9. Take and display photos of you in your new life. Taking photos means that this moment is important enough to record and mark. So take photos of your life NOW and display them around your home. It’s an instant reminder for yourself that you matter and your life does too.

10. Change your hairstyle. Ever heard cliche that if you change your hairstyle you must have a big life change coming on? Changing your hairstyle can be a simple but powerful symbol that you are different. It will be the first thing people notice when they see you,  and the first thing YOU notice when you look in the mirror. As we age, our face, coloring and features change so you might be up for a refresh anyway. Here are some guides to help out: Hairstyles for different face shapes. 

11. Get a passport if you don’t have one. Here’s the link to the US government site for a passport application. So you’ve never traveled outside the U.S., so what? You never will travel abroad without a passport. Just by getting a valid passport, you are opening yourself up to the possibility of traveling to new places.

12. Start keeping a journal. How do you know how far you’ve come if you don’t meausure it? A journal can be a wonderful way to be able to look back and see through your own writing and notes the gains you’ve made. Use a cheap notebook you bought at the grocery store, borrow one from your child, or buy a stylish Kate Spade leopard print journal.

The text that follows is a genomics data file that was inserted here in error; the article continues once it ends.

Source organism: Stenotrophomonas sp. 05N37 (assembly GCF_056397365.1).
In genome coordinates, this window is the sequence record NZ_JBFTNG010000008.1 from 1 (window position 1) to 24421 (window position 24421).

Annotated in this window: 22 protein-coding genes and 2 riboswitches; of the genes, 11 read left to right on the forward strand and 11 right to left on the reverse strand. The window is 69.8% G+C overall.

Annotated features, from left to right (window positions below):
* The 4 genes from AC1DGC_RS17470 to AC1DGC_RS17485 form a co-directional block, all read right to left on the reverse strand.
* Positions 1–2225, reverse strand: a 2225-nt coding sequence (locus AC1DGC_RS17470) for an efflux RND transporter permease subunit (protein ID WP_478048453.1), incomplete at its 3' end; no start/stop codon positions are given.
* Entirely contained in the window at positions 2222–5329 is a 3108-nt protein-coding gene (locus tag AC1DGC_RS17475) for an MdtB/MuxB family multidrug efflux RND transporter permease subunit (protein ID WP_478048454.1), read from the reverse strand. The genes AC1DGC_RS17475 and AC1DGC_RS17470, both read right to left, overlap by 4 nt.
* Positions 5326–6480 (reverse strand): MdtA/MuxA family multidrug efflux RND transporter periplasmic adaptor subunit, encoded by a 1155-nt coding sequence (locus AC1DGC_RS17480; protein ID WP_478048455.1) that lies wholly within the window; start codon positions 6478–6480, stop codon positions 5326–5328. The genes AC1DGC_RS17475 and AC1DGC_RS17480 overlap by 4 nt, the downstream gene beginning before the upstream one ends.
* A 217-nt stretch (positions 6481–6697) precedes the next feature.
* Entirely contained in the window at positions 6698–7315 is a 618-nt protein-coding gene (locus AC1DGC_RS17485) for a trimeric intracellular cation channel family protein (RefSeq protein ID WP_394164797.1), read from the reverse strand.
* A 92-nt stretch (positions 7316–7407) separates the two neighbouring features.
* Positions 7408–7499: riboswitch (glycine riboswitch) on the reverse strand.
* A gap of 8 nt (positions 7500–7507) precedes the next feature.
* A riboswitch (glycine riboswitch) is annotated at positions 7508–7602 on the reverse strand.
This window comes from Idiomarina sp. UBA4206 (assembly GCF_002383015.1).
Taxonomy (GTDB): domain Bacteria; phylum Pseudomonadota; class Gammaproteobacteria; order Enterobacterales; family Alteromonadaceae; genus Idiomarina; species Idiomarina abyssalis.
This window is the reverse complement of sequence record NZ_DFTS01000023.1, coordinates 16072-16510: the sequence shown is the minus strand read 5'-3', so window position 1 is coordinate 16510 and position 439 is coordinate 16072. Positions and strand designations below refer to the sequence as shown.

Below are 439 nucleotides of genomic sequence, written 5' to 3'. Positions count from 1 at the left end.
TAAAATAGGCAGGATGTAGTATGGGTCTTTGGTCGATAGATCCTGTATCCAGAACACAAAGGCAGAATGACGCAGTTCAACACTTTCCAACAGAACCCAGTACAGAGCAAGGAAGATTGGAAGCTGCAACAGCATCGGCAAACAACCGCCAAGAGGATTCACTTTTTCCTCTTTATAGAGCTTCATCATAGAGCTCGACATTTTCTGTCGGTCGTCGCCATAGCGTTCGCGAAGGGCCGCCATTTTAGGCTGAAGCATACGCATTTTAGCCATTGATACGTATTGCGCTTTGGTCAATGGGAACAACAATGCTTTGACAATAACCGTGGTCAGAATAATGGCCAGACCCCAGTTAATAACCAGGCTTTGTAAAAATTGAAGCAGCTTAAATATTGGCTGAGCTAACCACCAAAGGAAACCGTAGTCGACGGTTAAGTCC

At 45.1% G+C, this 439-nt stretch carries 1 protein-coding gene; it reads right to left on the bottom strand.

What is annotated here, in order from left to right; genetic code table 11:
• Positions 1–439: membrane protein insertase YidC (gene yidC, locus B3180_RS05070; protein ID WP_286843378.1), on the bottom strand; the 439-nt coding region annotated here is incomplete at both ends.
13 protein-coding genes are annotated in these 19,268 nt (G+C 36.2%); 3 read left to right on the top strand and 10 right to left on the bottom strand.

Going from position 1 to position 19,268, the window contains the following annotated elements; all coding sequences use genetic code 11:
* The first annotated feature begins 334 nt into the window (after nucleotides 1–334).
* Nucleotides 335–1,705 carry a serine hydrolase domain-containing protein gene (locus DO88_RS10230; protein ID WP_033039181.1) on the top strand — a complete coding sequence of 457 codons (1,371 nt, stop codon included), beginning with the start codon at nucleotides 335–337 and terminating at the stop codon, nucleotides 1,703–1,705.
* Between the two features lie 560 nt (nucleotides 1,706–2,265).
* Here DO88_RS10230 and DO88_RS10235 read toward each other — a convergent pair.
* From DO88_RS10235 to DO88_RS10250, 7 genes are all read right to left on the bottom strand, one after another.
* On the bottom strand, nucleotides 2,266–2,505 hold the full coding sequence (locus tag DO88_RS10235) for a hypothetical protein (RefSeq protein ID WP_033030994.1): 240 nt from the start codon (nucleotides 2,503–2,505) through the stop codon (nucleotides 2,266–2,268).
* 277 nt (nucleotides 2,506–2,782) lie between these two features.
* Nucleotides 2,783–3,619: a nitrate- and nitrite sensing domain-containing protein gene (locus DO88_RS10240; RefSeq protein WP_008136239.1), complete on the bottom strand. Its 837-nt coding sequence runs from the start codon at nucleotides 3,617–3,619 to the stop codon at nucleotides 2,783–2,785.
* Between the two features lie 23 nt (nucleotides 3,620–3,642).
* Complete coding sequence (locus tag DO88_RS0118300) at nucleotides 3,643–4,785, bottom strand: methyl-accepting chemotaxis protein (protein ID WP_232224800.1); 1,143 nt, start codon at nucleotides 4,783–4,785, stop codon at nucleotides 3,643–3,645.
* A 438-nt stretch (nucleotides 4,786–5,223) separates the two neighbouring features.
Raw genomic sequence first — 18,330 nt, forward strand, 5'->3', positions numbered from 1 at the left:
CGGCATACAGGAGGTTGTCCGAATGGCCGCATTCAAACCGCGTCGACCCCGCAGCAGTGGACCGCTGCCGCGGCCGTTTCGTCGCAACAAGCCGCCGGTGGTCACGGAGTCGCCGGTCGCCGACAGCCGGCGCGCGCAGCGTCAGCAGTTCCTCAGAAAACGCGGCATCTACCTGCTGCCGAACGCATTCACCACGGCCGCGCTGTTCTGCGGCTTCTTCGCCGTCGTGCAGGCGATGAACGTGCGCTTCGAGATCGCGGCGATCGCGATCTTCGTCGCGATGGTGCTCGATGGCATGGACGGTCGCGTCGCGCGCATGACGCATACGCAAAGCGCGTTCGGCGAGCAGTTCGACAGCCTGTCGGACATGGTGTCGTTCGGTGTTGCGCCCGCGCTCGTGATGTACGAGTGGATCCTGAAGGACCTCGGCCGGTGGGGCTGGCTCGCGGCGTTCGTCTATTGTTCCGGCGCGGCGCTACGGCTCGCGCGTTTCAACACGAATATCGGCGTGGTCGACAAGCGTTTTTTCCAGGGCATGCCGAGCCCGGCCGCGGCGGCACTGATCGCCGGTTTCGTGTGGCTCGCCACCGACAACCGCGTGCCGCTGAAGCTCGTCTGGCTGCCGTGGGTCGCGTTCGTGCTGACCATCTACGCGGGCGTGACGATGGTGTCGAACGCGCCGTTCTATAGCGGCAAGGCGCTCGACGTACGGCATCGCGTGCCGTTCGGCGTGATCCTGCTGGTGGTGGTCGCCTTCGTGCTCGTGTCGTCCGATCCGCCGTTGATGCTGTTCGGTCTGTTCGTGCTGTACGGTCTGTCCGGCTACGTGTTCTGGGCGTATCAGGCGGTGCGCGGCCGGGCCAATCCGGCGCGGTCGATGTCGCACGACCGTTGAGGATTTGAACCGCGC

13. Make a Life List. I like the sound of a “life list” much better than a “bucket list.” Don’t think too much but jot down a list of places you want to go, new hobbies to try, movies you want to see, experiences you want to do. Keep this document on your phone and on your laptop so you can see it quickly. Change it often so it reflects where you are now.

14. If you are reentering the workforce, hire a career coach, or join a career reentry program specifically for women returning to work after taking time off. Optbackin has resources, job boards, and a six-week group program led by a career coach, mentors and peer to peer support for guidance and accountability. Check out Career Contessa for online advice. Their site helps you find coaches and specialists to craft your Linkedin profile, update your resume, and offer one to one career coaching.  Irelaunch, has information on returning internships, volunteer opportunities to hone your skills, small group and online coaching.

15. Change your will. You can draft an inexpensive will online at Legal Zoom.

16. Get a new bank account. If you’ve got an existing joint bank account with your former spouse, make sure to close that account and open a new account for yourself. It’s time to start building your own financial presence. And speaking of that….

17. Start your own credit profile now as a single person. If you don’t have much of a credit history, get cracking, you’ll need to develop your own financial history. And WealthySingleMommy.com is a great divorce, finance and life blog to follow. Emma’s got great info on landing back on your feet.